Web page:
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Digital Archive International History Declassified

January 28, 1963


This document was made possible with support from the Leon Levy Foundation

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    Hungarian Ambassador to Cuba János Beck recounts an evening at the Soviet ambassador’s home with other socialist ambassadors to Cuba. Soviet functionary Kuznetsov reported on deliberations between the Soviet Union and United States on the Cuban Missile Crisis and nuclear issues. Beck also describes events that Kuznetsov attended while visiting Cuba, not all welcoming. Kuznetsov met with Castro while in Cuba and addressed the crisis among other problems.
    "Hungarian Embassy in Havana (Beck), Report on Soviet Deputy Foreign Ministry Vasily Kuznetsov," January 28, 1963, History and Public Policy Program Digital Archive, Hungarian National Archives (MOL), Budapest, Foreign Ministry, Top Secret Files, XIX-J-I-j–Kuba, 3. d. Translated by Attila Kolontári and Zsófia Zelnik
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Embassy of the Hungarian People’s Republic

To Comrade Foreign Minister János Péter




Written: in four copies

Three to Center

One to Embassy

Havana, 28 January 1963

Subject: Comrade Kuznetsov’s Report

On the evening of January 17 in the apartment of the Soviet ambassador [Aleksandr Alekseyev], Comrade Kuznetsov gave a report to the Polish, Czechoslovakian, Romanian and Bulgarian ambassadors and me. (The GDR’s ambassador was back home at the party congress.)

During the report he talked about the meetings between the Soviet Union and the USA concerning the Caribbean crisis, about the talks on disarmament, the ban on nuclear experiments and Berlin. I consider it unnecessary to report on this part because Comrade Kuznetsov said that in New York there had been close cooperation between the Soviet Union and the other socialist missions concerning one group of the questions. And about his meetings with Kennedy he informed the socialist missions already in the USA.

Comrade Kuznetsov had no pre-determined program for his stay in Cuba. He had his most important, single conversation with Fidel Castro on the 17th. It lasted about two hours. Previously, on the evening of the 15th, Comrade Kuznetsov participated at the special closing sitting of the Latin American women’s congress together with the Soviet ambassador, where Fidel Castro gave a speech (I will report on this separately). Here, in the theater, he was introduced to Fidel Castro before the beginning of the special sitting, who said to him, “I do not offer you a cigar, because Khrushchev, too, gave the cigar I presented to him to Kennedy.”

Comrade Kuznetsov, who had never met Fidel Castro before, was surprised at this reception. And the speech heard afterwards shocked him. He scolded his ambassador why on earth he had to be there.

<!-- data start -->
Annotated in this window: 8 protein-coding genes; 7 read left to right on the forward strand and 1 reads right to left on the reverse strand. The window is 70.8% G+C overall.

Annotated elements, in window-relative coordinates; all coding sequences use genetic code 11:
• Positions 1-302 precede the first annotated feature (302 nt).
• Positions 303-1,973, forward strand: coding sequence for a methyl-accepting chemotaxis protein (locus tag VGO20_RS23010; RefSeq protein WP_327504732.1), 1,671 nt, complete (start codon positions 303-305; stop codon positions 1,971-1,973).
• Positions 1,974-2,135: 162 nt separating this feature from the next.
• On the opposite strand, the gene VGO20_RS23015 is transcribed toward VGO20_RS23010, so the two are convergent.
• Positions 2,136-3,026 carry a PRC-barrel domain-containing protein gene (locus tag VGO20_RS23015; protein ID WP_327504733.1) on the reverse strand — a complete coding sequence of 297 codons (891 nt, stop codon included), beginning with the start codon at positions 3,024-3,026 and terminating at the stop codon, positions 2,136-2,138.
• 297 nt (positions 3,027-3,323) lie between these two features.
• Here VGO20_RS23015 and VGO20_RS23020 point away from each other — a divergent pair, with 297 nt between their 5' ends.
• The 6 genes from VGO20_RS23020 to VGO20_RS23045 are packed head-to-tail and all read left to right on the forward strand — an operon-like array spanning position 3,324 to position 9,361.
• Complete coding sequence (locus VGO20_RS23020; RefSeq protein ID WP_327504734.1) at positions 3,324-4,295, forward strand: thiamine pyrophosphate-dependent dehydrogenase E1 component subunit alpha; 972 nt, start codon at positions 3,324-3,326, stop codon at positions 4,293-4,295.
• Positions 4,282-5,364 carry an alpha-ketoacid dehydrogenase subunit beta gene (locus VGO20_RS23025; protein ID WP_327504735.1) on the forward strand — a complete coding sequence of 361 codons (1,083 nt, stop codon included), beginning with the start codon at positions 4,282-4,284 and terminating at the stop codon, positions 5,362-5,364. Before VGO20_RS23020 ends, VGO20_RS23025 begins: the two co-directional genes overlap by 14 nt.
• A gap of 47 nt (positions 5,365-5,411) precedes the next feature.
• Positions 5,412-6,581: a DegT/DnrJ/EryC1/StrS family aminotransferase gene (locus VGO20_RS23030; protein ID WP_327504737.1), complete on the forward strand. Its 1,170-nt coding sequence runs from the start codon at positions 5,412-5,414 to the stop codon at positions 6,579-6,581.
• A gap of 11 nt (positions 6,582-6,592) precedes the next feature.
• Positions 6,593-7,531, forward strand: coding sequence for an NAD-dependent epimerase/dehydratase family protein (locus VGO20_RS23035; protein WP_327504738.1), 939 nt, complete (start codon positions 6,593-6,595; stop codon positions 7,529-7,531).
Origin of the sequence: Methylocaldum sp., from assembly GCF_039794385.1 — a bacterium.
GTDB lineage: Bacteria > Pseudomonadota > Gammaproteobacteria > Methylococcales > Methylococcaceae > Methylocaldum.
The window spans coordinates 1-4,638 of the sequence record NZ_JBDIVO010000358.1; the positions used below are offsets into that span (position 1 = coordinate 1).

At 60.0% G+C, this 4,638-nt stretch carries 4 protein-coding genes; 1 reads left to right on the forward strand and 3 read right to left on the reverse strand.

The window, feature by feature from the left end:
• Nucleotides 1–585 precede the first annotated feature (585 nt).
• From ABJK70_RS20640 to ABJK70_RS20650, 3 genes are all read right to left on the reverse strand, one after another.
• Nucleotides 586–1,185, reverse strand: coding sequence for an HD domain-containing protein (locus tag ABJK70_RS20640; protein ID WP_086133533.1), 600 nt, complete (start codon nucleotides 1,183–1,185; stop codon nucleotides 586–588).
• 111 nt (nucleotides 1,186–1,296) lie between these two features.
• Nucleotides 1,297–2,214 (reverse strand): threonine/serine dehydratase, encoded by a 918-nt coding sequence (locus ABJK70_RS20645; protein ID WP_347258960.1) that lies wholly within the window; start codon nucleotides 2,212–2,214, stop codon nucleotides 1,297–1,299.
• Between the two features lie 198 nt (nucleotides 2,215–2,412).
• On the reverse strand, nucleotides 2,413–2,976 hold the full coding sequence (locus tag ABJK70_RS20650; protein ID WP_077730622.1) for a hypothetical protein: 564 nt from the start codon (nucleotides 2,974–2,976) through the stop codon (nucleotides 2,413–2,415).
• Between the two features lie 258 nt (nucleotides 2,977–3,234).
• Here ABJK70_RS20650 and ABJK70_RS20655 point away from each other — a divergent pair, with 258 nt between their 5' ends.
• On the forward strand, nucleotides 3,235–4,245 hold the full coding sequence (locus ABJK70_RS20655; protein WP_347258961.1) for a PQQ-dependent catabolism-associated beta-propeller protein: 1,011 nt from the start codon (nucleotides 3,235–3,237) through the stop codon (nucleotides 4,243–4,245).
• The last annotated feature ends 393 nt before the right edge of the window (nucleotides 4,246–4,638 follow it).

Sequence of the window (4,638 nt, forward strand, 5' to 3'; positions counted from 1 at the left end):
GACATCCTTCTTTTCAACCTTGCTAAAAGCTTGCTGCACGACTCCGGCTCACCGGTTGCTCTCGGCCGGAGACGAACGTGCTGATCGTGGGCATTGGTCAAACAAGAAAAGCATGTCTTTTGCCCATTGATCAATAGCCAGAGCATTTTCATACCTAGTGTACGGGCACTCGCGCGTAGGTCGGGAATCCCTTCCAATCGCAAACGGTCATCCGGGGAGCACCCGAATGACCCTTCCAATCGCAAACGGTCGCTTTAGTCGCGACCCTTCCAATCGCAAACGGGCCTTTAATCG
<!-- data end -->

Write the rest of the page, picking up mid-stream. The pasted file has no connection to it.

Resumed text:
After such preceding events, he looked forward to the longer talks and meetings with Fidel Castro a bit worried. By the 17th, however, Fidel Castro had calmed down and proved a completely different person during his conversation with Comrade Kuznetsov. The conversation, which was interpreted by the Soviet ambassador, consisted of two parts. At the beginning, for about 40 minutes Comrade Kuznetsov reported on the talks between the Soviet Union and the USA on the Caribbean crisis, then a lot more briefly and not mentioning some of the important details he had mentioned to us, he outlined the talks concerning other problems.

Fidel Castro listened to him very carefully, without interjections, then he said he completely agreed with the Soviet Union concerning the essence of the talks on the Caribbean crisis, and he thought that they, that is Cuba, should not do or say anything that would lessen the Soviet Union’s possibilities for maneuvers. But he criticized some things concerning forms.

At first Fidel Castro contradicted the evaluation according to which the USA president formally obliged himself not to attack Cuba or allow any other American states to do so. Comrade Kuznetsov had to explain it for a long time that there were numerous ways of making agreements between states and governments, one form of talks and agreement was e.g. what had been realized by the published correspondence of Comrade Khrushchev and Kennedy. After long explanations, Fidel Castro understood it finally.

Comrade Kuznetsov did not mention any other important things that Fidel Castro would have told him, except for the repeated hints, which I am reporting on in my report No. 36/1963.t.s. submitted by this mail.[1]

Comrade Kuznetsov evaluated the conversation saying that Fidel Castro and the Cubans seemed to be forced by the situation to follow the correct policy.

During the conversation started following Comrade Kuznetsov’s report, I told what I had heard from Blas Roca about the “details of form” Fidel Castro was criticizing. (Cf. my report No. 479 submitted by this mail.)

Instead of Comrade Kuznetsov, but with his approval, Ambassador Alekseyev gave a reply and repeated very emphatically that Blas Roca’s statements were not true basically. The Cuban leaders had received the right explanation both from him and Comrade Mikoyan, when he was here. Concerning Khrushchev’s letter of 28 October to Kennedy, the situation was the following: when it was ready, it was published immediately and announced on the Moscow radio. The statement concerning it sent by the Soviet government to the Cuban government arrived three hours after the publication as a result of the necessary double encoding and listening-in. The situation, however, did not make it possible to wait for three or more hours.

Anyway, the Soviet side has explained that at that time they considered this step pre-harmonized with the Cuban government and they have the right to stick to this evaluation.

János Beck


[1] See Hungarian Embassy in Havana (Beck), Report on Soviet-Cuban Conflicts, 24 January 1963